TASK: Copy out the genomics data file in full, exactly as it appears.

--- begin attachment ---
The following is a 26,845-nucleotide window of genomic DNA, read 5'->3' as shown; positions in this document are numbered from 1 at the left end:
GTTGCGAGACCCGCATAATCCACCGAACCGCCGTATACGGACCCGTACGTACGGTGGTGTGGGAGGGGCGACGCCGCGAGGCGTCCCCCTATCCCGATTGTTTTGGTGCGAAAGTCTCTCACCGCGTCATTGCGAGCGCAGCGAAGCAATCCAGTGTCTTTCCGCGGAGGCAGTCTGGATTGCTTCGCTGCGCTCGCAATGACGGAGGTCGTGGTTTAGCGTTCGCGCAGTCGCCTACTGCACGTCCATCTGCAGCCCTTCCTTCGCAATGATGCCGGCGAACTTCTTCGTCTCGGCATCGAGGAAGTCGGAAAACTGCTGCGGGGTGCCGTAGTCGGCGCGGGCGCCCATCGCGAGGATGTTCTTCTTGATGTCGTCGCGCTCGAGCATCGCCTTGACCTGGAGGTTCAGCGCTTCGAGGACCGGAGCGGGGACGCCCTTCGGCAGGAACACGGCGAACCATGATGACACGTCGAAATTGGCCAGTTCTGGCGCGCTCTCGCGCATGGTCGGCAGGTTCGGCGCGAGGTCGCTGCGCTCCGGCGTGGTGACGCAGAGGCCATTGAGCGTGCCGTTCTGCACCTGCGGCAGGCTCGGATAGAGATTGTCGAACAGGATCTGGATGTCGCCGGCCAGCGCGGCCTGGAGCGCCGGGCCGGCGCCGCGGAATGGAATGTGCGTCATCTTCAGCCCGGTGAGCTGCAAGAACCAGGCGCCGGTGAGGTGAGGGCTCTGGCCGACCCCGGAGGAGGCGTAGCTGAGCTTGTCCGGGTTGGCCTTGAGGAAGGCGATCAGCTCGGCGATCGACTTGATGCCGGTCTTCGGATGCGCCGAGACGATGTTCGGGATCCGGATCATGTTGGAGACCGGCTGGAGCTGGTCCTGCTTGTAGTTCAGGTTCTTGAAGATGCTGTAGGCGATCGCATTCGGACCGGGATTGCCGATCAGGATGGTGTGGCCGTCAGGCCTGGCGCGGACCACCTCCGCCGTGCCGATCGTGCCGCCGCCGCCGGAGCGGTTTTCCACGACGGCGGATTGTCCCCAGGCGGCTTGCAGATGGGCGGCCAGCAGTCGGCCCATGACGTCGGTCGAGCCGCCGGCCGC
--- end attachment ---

The following is a 26,845-nucleotide window of genomic DNA, read 5'->3' as shown; positions in this document are numbered from 1 at the left end:
GTTGCGAGACCCGCATAATCCACCGAACCGCCGTATACGGACCCGTACGTACGGTGGTGTGGGAGGGGCGACGCCGCGAGGCGTCCCCCTATCCCGATTGTTTTGGTGCGAAAGTCTCTCACCGCGTCATTGCGAGCGCAGCGAAGCAATCCAGTGTCTTTCCGCGGAGGCAGTCTGGATTGCTTCGCTGCGCTCGCAATGACGGAGGTCGTGGTTTAGCGTTCGCGCAGTCGCCTACTGCACGTCCATCTGCAGCCCTTCCTTCGCAATGATGCCGGCGAACTTCTTCGTCTCGGCATCGAGGAAGTCGGAAAACTGCTGCGGGGTGCCGTAGTCGGCGCGGGCGCCCATCGCGAGGATGTTCTTCTTGATGTCGTCGCGCTCGAGCATCGCCTTGACCTGGAGGTTCAGCGCTTCGAGGACCGGAGCGGGGACGCCCTTCGGCAGGAACACGGCGAACCATGATGACACGTCGAAATTGGCCAGTTCTGGCGCGCTCTCGCGCATGGTCGGCAGGTTCGGCGCGAGGTCGCTGCGCTCCGGCGTGGTGACGCAGAGGCCATTGAGCGTGCCGTTCTGCACCTGCGGCAGGCTCGGATAGAGATTGTCGAACAGGATCTGGATGTCGCCGGCCAGCGCGGCCTGGAGCGCCGGGCCGGCGCCGCGGAATGGAATGTGCGTCATCTTCAGCCCGGTGAGCTGCAAGAACCAGGCGCCGGTGAGGTGAGGGCTCTGGCCGACCCCGGAGGAGGCGTAGCTGAGCTTGTCCGGGTTGGCCTTGAGGAAGGCGATCAGCTCGGCGATCGACTTGATGCCGGTCTTCGGATGCGCCGAGACGATGTTCGGGATCCGGATCATGTTGGAGACCGGCTGGAGCTGGTCCTGCTTGTAGTTCAGGTTCTTGAAGATGCTGTAGGCGATCGCATTCGGACCGGGATTGCCGATCAGGATGGTGTGGCCGTCAGGCCTGGCGCGGACCACCTCCGCCGTGCCGATCGTGCCGCCGCCGCCGGAGCGGTTTTCCACGACGGCGGATTGTCCCCAGGCGGCTTGCAGATGGGCGGCCAGCAGTCGGCCCATGACGTCGGTCGAGCCGCCGGCCGC